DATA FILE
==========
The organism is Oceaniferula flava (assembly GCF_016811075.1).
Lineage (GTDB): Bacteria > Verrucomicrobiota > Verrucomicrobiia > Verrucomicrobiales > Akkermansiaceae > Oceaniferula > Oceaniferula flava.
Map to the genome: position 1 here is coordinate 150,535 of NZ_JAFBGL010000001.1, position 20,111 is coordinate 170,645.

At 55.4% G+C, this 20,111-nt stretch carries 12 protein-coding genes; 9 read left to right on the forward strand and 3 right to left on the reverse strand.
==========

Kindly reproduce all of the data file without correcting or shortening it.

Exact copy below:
The organism is Oceaniferula flava (assembly GCF_016811075.1).
Lineage (GTDB): Bacteria > Verrucomicrobiota > Verrucomicrobiia > Verrucomicrobiales > Akkermansiaceae > Oceaniferula > Oceaniferula flava.
Map to the genome: position 1 here is coordinate 150,535 of NZ_JAFBGL010000001.1, position 20,111 is coordinate 170,645.

At 55.4% G+C, this 20,111-nt stretch carries 12 protein-coding genes; 9 read left to right on the forward strand and 3 right to left on the reverse strand.